There’s also the issue of floor spacing. As we all know, the Sixers like to play point guards who aren’t threats from deep (Ben Simmons, T.J. McConnell), but they offset that by having Joel Embiid, who can leak out to the perimeter and score from there, and from having had Mike Muscala playing back-up minutes at the five before he was traded. With Boban and one of those two at the point, you lose something in terms of space. Tom West wrote a few weeks ago about Jimmy Butler playing the point more, which brings a whole new thing to the floor and negates some of the ill effects of having to plant Boban down low every time down the floor.
What about Jonah Bolden?
There’s a decent amount of people around Liberty Ballers who belong to the Jonah Hive. I’m not necessarily one of them, but I do think he deserves some more run as the season goes along.
Before the trade that brought the dynamic duo of Bobi and Tobi to Philadelphia, Bolden had averaged 15 minutes per game over the past 18 games. The post-deadline Sixers have a lot more wing depth and guys that can size down to play the four, though, so Bolden’s minutes there are unexpectedly gone. Still, couldn’t he bring some things to the floor as the backup five? Spacing? Switchability?
Bolden’s only shooting 31.9 percent from deep on 1.7 attempts per game, but he shot 34.9 percent in six G-League games this season and, umm, another 31.9 percent last year in the EuroLeague. But all that is a step up from his 25 percent mark from deep at UCLA back in the 2015-16 season, and it doesn’t factor in his 2016-17 year with FMP Beograd, when he attempted 4.2 threes per game and made 41.9 percent of them.
Basically, Bolden has promise as a stretch five. You don’t need your center to be elite from deep — Joel Embiid is shooting just under 30 percent this year — as long as he’s capable of hitting open shots and connects on enough of them that defenses don’t just leave him completely alone. Ben and T.J. are at their best when they can get to the basket, and Bolden can open up the paint in a way that Boban can’t. If Boban ever comes down the floor and stands in the left corner, not a single defender is going to think hmm, gotta stick with him. Instead, they’ll linger closer to the paint, ready to provide some extra help defense on drives.
You can also do more with picks on the offensive end. Take this play from the January 31 game against the Warriors:
Bolden screens for Jimmy Butler, and both his man and Butler’s man follow Butler on the drive. That allows Bolden to get open, and Butler kicks it back out to him for the open 3.
Or there’s this play, from the same game:
So, you have both Ben and T.J. on the floor here. That two-man pairing has a negative net rating this season. In fact, of the 25 most used two-man pairings for the Sixers this season, none have a worse net rating than that one. Part of that is due to the team’s offensive struggles with those two on the floor, because both guys really hurt the spacing. How can you counter that some? JONAH! On this play, you basically have to have a big on the floor who can stay out on the perimeter. Bolden drills the open 3 here; his ability to make this shot is a big part of why lineups with these three have a (#SmallSampleSizeAlert) 127 offensive rating in 75 minutes. It seems like common sense, but putting capable shooters around non-shooters is a good idea.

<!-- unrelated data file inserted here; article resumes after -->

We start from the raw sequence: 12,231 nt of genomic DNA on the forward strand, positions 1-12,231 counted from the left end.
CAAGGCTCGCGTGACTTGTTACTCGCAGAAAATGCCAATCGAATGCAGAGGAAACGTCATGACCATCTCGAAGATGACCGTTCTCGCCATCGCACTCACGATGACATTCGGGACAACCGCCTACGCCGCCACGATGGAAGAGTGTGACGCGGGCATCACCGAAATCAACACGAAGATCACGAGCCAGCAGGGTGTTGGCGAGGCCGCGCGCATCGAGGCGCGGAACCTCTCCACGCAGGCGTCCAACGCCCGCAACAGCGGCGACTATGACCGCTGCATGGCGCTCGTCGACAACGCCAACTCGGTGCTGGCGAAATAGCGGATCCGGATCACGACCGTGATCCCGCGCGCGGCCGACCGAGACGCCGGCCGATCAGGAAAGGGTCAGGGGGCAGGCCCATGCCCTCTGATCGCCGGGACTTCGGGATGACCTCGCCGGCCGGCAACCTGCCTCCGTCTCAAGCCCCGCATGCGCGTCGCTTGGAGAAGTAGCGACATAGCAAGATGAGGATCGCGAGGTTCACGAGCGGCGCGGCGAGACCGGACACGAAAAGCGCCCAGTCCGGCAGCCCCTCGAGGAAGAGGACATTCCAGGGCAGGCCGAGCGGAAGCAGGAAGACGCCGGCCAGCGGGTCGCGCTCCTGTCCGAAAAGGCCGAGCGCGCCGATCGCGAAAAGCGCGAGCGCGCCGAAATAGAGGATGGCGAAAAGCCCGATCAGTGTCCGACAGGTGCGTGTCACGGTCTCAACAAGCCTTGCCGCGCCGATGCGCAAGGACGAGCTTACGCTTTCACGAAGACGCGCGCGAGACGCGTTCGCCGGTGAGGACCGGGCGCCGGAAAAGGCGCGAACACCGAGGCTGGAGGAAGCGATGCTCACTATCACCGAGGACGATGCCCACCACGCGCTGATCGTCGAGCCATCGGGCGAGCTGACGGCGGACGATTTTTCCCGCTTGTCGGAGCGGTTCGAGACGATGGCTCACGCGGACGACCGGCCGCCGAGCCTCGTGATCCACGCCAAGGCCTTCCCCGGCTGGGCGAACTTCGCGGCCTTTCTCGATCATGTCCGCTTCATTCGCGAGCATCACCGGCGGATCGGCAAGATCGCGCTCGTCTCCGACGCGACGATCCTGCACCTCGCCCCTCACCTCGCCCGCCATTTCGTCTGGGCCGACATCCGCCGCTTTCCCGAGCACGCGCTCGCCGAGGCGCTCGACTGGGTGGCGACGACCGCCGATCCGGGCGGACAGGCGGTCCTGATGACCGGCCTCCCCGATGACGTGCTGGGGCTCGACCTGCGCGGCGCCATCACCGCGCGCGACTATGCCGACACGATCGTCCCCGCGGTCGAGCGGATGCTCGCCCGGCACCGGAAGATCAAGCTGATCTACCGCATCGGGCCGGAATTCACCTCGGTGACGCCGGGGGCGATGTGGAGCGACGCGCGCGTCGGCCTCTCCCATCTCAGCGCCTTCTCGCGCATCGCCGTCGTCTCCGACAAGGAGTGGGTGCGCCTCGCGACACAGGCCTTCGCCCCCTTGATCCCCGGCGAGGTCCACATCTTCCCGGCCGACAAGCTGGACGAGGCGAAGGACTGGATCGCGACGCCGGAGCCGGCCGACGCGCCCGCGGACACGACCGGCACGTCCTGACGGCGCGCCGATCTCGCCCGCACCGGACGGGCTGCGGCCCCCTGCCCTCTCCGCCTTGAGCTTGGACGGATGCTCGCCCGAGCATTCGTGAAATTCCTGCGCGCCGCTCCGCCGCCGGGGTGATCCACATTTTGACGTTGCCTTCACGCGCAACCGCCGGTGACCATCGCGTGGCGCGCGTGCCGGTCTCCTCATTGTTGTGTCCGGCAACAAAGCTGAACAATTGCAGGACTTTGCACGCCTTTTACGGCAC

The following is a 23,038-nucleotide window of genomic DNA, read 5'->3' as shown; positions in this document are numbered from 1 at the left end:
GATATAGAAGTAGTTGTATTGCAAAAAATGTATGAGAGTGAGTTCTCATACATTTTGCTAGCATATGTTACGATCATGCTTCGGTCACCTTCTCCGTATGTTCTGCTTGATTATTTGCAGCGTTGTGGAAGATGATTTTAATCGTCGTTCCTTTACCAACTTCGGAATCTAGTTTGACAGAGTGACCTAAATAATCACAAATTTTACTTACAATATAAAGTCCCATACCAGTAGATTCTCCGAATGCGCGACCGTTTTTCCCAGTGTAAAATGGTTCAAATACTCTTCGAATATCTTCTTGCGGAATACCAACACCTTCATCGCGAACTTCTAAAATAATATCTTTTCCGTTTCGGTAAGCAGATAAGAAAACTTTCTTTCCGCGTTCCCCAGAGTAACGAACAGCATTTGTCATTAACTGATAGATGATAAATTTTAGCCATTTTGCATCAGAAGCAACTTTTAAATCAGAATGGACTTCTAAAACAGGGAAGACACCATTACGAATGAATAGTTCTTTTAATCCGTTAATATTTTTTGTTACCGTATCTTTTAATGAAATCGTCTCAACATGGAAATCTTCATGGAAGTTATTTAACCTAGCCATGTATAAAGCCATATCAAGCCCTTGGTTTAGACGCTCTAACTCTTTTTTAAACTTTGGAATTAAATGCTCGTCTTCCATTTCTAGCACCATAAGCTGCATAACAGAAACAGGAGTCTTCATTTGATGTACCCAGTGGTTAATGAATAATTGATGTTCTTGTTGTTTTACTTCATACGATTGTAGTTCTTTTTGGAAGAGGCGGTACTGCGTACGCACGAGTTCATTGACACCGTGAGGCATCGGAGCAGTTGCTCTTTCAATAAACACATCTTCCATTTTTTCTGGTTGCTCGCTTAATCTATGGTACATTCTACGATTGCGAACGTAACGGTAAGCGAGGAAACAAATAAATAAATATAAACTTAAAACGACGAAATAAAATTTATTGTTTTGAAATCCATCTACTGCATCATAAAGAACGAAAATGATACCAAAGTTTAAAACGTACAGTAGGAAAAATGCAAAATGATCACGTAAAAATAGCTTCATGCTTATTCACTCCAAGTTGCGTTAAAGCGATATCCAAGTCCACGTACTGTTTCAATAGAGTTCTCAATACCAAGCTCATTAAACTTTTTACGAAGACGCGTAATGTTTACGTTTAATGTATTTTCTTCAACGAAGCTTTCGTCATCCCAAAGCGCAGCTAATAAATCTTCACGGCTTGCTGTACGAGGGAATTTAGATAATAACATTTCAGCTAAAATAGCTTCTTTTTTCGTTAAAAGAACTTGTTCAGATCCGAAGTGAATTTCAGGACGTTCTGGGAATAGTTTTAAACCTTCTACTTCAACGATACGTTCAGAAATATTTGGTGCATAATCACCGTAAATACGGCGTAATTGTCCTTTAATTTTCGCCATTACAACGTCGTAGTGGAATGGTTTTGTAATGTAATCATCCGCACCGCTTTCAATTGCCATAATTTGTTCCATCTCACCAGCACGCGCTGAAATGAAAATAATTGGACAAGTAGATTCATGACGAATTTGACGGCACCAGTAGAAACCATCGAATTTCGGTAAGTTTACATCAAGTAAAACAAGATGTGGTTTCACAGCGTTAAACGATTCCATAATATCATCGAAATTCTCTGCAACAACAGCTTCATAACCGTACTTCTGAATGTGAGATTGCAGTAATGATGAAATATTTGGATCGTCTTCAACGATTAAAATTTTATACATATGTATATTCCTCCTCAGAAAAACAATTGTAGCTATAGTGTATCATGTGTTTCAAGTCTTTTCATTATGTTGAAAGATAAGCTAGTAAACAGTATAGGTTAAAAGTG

Aside from what Bolden brings on the offensive end, his ability on defense might be even more useful, especially against teams that go small.
It’s not so much that Bolden is a great defender, or even necessarily a good defender yet, though he’s shown signs of being one. Opponents are only shooting around 3 percent worse when he’s defending them than when Boban is, and while that matters some, neither have played enough possessions for that to definitively be something more than just statistical noise. What does matter is that Bolden has the ability to not be a completely liability when he’s guarding in space, and he’s also capable of holding his own as a post defender:
Of players who’ve played 300 minutes or more this year, Bolden ranks ninth in blocks per 36 minutes. He’s got the skill to contest inside, and he also did this to Kevin Durant:
GET THAT BALL AWAY FROM THAT BASKET KEVIN.
Bolden does a great job here helping Jimmy Butler after Durant drives and gets good position on Butler, and when Durant spins to attempt the lay-up, Bolden is right there.
Look, I get it. Boban is new, and you want to see what he can do, and he’s by far the better interior offensive player. But Bolden brings a lot to the court as a potential shooter and as a defender that Boban doesn’t, and there are going to be times where you need that spacing against teams that play smaller. You can’t wait forever to get him on the floor, to get him minutes, to get him acclimated to this new-look squad. When basketball resumes after this All-Star break, let’s see some Jonah Bolden. It doesn’t have to be in huge doses, but there are going to be situations throughout the remainder of the season where Boban just won’t be the guy you need on the floor. Be proactive and play Bolden in those situations.